The Bookers knew the floods were coming. When the warnings reached Lismore, the family moved the cars to higher ground and prepared backpacks with essential items.
But the waters came in faster than anyone expected and at 3.30am on Monday, a loud noise woke the family. Water had entered the second storey of their four-bedroom home, so Rachel Booker and two children fled with the help of emergency services to an evacuation centre in town.
But 68-year-old father Joseph stayed behind to protect the animals.
Joe Booker and son Benjamin outside their Lismore home that was destroyed in the floods. Credit:Rachel Booker
As morning broke, the waters continued to rise rapidly and the family were worried about Joseph who had no mobile phone. They sent a friend over with a boat in the early afternoon, fearing for his safety. When they arrived, the house was almost fully submerged.
Joseph was found standing on the kitchen bench, water up to his neck, holding a basket filled with animals. His head was touching the ceiling. The friend had to swim into the house, put a rope around Joseph and pull him out.
“Then I was the person still left in the house with the guinea pigs, chickens, rabbits, fish. Trying to keep them up and up and up. I kept lifting everything in the house up,” he says with a chuckle. “I wasn’t laughing then. I was shaking, everything. Hypothermia, shock, all that.”
The water has now receded and the family is sorting through the wreckage of their home of more than 14 years. Many of the animals drowned, but Joseph is now tending to the survivors. The supermarket shelves were bare on Thursday, his youngest daughter’s 13th birthday.
“She’s been shovelling muck out of the house. She didn’t get a birthday, no food, no nothing. I’m not complaining. There are thousands of others in a worse predicament than us,” Joseph says.
Joseph’s oldest daughter, Jemima Fritts, lives in Alice Springs and has been doing all she can from afar. This week she began lodging the family’s insurance claim with Allianz but has made little progress.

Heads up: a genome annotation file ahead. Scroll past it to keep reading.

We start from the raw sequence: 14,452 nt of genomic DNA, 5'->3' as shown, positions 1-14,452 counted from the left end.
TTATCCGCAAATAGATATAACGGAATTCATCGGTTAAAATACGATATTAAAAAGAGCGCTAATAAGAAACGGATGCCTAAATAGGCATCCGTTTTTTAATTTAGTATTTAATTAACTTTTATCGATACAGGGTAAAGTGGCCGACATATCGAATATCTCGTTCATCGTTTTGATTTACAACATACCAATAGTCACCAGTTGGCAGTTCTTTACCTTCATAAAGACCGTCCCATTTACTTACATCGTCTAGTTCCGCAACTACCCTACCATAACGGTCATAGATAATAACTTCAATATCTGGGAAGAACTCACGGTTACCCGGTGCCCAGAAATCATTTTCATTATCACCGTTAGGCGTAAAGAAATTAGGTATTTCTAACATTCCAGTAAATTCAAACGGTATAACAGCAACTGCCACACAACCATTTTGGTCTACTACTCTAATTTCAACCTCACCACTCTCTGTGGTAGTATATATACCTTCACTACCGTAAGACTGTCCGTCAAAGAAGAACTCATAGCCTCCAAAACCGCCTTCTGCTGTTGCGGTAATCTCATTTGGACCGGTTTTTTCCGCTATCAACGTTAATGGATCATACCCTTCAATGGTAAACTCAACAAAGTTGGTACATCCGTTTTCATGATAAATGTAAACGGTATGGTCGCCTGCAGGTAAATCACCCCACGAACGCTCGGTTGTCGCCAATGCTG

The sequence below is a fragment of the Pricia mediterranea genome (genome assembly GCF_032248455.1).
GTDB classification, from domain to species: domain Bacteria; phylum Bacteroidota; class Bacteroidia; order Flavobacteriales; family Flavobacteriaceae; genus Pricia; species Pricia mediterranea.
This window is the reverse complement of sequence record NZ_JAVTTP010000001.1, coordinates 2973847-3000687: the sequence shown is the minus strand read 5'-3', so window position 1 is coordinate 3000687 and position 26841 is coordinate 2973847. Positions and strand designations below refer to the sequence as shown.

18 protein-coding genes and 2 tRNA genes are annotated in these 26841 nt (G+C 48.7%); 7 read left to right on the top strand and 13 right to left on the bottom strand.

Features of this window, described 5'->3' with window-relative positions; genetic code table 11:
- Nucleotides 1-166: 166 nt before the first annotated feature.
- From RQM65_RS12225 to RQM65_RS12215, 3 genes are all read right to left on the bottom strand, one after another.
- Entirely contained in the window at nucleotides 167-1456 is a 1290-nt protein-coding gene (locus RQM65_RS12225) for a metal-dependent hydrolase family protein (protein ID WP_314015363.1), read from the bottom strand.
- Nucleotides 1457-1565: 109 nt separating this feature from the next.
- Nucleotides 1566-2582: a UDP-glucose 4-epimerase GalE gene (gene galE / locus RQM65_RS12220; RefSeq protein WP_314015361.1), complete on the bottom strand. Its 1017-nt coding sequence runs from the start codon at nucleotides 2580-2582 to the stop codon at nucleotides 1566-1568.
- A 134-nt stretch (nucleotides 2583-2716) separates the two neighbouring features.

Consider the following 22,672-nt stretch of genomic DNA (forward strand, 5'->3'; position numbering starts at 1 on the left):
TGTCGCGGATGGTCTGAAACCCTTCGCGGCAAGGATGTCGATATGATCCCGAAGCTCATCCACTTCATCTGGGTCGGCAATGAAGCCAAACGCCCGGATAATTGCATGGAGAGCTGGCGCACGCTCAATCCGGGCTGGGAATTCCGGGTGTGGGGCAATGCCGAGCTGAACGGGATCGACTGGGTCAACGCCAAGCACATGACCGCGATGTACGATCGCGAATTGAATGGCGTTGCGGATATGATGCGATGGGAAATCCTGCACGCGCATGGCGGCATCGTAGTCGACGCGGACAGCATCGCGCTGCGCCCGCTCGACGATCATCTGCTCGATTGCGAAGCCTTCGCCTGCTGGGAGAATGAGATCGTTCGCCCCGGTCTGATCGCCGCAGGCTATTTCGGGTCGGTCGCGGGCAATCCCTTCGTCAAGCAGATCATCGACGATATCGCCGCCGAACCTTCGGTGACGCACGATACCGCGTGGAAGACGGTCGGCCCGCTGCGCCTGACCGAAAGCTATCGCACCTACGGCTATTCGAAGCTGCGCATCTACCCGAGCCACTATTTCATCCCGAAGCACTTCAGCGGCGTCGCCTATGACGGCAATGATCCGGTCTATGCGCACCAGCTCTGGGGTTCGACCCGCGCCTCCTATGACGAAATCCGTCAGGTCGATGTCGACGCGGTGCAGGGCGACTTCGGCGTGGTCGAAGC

“I’m getting constantly stumped at each stage. There’s no way you can call them. It’s a minimum four-hour wait. When I do get through, I get told you’re not on the policy,” Fritts says.
The house has flooded three times in 10 years. First, the water reached the front stairs, then the bottom level, now it’s the entire house. “It’s a write-off,” says Joseph.
The Bookers have always paid for the highest level of insurance cover, but after three flood events, premiums have gone up by thousands of dollars. A car crash almost killed Joseph in the 1980s leaving him on the disability pension.
Joseph knows the premiums will keep rising, but that won’t stop him buying insurance.
“We will just manage. If you can’t manage, then you can’t live, then what do you do? One day there is a point where you say I will get milk and bread for the kids rather than pay the insurance because I can’t pay it.”
The Bookers’ family home (top left) is a write-off after it was almost fully submerged by water in the Lismore floods. Credit:Rachel Booker
KPMG’s partner and insurance expert Scott Guse says some areas of Australia are already “uninsurable or cost-prohibitive”.
Pricing insurance is about calculating risk and as climate change causes natural disasters to become more extreme and frequent, the risk profile for coastal and river communities is rising, Guse says.